THAT WAS yesterday
The market is "bipolar", swinging back and forth from a focus on Inflation to Deflation. Bet on swings; and stay flexible. What are bipolar markets? See: http://tinyurl.com/GEI-Manix

#18 DrBubb

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Posted 07 October 2008 - 01:21 PM

-1/
http://www.bloomberg...6...&refer=home

QUOTE
Libor Overnight Dollar Money Market Jumps to 3.94%, BBA Says (overnight)

By Lukanyo Mnyanda

Oct. 7 (Bloomberg) -- The cost of borrowing in dollars overnight jumped more than a percentage point, the British Bankers' Association said.

The London interbank offered rate, or Libor, that banks charge each other for such loans climbed 157 basis points to 3.94 percent, BBA data showed today.

-2/
Fed to Purchase U.S. Commercial Paper to Ease Credit Crunch

By Craig Torres

Oct. 7 (Bloomberg) -- The Federal Reserve Board, invoking emergency powers, will create a special fund to backstop the U.S. commercial paper market in an effort to support the financing needs of corporations.

The move comes as the credit freeze spreads to the market for short-term debt that hundreds of companies use to finance payrolls and meet other cash needs.

The Fed said it will lend against a special purpose vehicle at the targeted federal funds rate. The unit will purchase from eligible issuers three-month dollar-denominated commercial paper at a spread over the three-month overnight-indexed swap rate, according to a press release in Washington today.

The Fed said the paper purchased by the vehicle must be rated at least A1/P1/F1. Issuers will pay the unit an upfront fee based on the commercial paper initially sold to the vehicle. The vehicle will cease buying commercial paper on April 30, 2009, unless the Board of Governors agrees to extend it.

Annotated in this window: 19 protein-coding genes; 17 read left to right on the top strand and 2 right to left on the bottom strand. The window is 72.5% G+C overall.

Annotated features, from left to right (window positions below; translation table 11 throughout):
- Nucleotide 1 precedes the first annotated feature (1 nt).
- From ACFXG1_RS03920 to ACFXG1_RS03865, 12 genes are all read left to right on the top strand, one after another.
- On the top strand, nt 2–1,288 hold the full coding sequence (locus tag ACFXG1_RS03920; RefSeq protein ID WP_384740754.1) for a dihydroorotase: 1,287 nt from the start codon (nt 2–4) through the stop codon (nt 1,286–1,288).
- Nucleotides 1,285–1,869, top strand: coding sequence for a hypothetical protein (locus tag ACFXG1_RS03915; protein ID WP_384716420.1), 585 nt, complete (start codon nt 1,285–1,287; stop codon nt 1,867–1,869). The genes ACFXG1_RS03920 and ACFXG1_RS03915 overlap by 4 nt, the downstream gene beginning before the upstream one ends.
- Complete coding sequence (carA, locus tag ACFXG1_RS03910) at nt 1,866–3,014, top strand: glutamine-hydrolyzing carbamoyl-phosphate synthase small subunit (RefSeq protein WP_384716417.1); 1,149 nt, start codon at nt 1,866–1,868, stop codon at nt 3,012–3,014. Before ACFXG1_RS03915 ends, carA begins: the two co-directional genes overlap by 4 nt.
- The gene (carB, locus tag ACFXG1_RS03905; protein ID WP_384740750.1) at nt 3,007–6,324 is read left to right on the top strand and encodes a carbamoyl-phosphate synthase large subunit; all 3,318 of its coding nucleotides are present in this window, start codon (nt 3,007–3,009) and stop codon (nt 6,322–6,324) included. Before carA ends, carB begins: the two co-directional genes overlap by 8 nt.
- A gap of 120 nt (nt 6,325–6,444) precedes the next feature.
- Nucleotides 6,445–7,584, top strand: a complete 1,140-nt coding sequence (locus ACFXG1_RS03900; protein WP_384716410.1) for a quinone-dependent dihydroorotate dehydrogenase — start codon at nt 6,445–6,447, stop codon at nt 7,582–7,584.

The Fed yesterday said it will double its cash auctions to banks to as much as $900 billion, and telegraphed today's announcement by saying it was looking for other ways to alleviate liquidity strains.

The market is "bipolar", swinging back and forth from a focus on Inflation to Deflation. Bet on swings; and stay flexible. What are bipolar markets? See: http://tinyurl.com/GEI-Manix

#19 littledavesab

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Posted 07 October 2008 - 02:08 PM

QUOTE (DrBubb @ Oct 7 2008, 02:37 AM) <{POST_SNAPBACK}>
(Rate cuts? Sure. But will it show up in borrowing costs?):


Maybe then Gordon Brown will think whoops, I cant lean on the banks as I need Lloyds HBOS to happen. What have I done !!!!

Dammned if he does and dammned if he doesnt!
Inflation / Deflation ?? How about STAGFLATION everyone is right but everyone is wrong!
- (Update) Everyone wrong...... except Goldman Sachs apparently !!!!!!!

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#20 G0ldfinger

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Posted 07 October 2008 - 02:37 PM

LIE-bor.

$360tn depend on it.

No one would dare to put this rate up to its real value. Immediate total planetary financial destruction would follow.
You can't tax deflation.
“Currency Induced Cost-Push Hyperinflation” vs “Demand-Pull (non-hyper) Inflation.”
The "no income --> no inflation"-thesis is as wrong as the "price control --> inflation control"-thesis.
Don't TRADE gold! You might lose your shirt in the biggest bull run ever. That would be embarassing. © possibly by Swampy